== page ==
Stanford students vote 6 to 1 against required study of Western civ

When I entered college in 1972, the '60s generation of activists had eliminated all but two requirements to graduate: one semester of a physical science and two semesters of Western civilization.  Fortunately for me, the science requirement was dropped my sophomore year, leaving Western civ as the only course mandated by the school.

Even the left realized the value of studying our roots as a civilization – at least the left of 45 years ago.  But the creatures who call themselves leftists today carry no such intellectual baggage.  It has been drummed into their tiny brains that Western civilization – a civilization that created the modern world with all its grevious faults and stupendous successes – isn't worth examining.

So say the overwhelming majority of students at Stanford University, who voted down a proposal to require two semesters studying our roots by a 6-1 margin.

Daily Caller:

The ballot initiative was promoted by members of the school’s conservative-leaning Stanford Review. If passed, it would have called for Stanford to require that all freshmen complete a two-quarter course covering “the politics, history, philosophy, and culture of the Western world.” Stanford once possessed a similar requirement, but eliminated it after a student campaign in the 1980s that denounced it as fostering racism, sexism, and other perfidious -isms.

Supporters managed to collect 370 signatures on their petition, enough to include it as a ballot measure for Stanford’s spring student government election.

But it turns out Stanford has no enthusiasm for requiring the study of Western civilization. In election results released Monday, the proposal failed by an overwhelming margin, with 342 votes in favor and a whopping 1992 votes against.

In contrast, over 90 percent of students voted in favor of an initiative requiring the school to administer a new campus climate survey designed to find the rate of sexual assault on campus. The school already administered such a survey in 2015, but it outraged activists by finding a sexual assault rate of just 1.9%, which they deemed far too low.

The mere suggestion that Stanford require studying Western civilization had generated immense outrage among certain Stanford communities. A low-income advocacy group at the school suspended a member based on the suspicion that he wrote an anonymous piece supporting the proposal. A hostile column in The Stanford Daily warned that accepting the proposal would mean centering Stanford education on “upholding white supremacy, capitalism and colonialism, and all other oppressive systems that flow from Western civilizations.”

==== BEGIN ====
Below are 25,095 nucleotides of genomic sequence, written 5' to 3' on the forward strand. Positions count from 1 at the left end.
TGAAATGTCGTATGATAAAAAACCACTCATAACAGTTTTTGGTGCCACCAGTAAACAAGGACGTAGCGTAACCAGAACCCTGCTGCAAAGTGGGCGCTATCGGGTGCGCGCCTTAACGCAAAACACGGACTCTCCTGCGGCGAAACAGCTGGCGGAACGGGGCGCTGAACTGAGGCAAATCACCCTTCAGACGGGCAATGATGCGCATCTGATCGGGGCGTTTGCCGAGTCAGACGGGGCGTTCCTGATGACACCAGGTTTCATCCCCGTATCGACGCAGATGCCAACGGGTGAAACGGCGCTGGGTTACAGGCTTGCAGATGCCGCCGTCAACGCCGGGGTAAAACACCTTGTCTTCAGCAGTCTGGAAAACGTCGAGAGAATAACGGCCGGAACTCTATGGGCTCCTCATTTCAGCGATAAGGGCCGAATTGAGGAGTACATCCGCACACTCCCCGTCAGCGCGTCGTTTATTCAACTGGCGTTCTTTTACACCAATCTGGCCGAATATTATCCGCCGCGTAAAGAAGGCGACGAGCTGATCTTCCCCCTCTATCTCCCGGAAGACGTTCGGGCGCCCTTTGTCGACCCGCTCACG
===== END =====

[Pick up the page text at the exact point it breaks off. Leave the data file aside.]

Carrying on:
Of course, students would ostensibly be studying the creation of democracy – the irony of voting on the proposal lost on them – the slow, steady scientific progress that has created the computers they need, the industrial agriculture that feeds them, the video games and smart phones they're addicted to, and a host of other accomplishments that would require a book-length treatment to do them justice.

So what about the status of women in non-Western countries?  Perhaps college-aged females in the U.S. should be given cliterectomies upon entering school.  That would show how advanced societies in Africa and Asia treat women.

Or perhaps we should adopt that hugely successful economic model used by Cuba and North Korea.  Everyone is perfectly equal – in abject poverty.

As for colonialism, it's been more than 50 years in most cases – 60 in some – since the withdrawal of the Europeans from the colonies.  How much longer are white men going to be blamed for the incompetence, the savagery, and the greed of leaders in former colonies in Africa and Asia?

Let the Stanford students wallow in their ignorance.  They will be outclassed and outhustled by those who recognize what Western civilization has given us.  And why its accomplishments should be celebrated.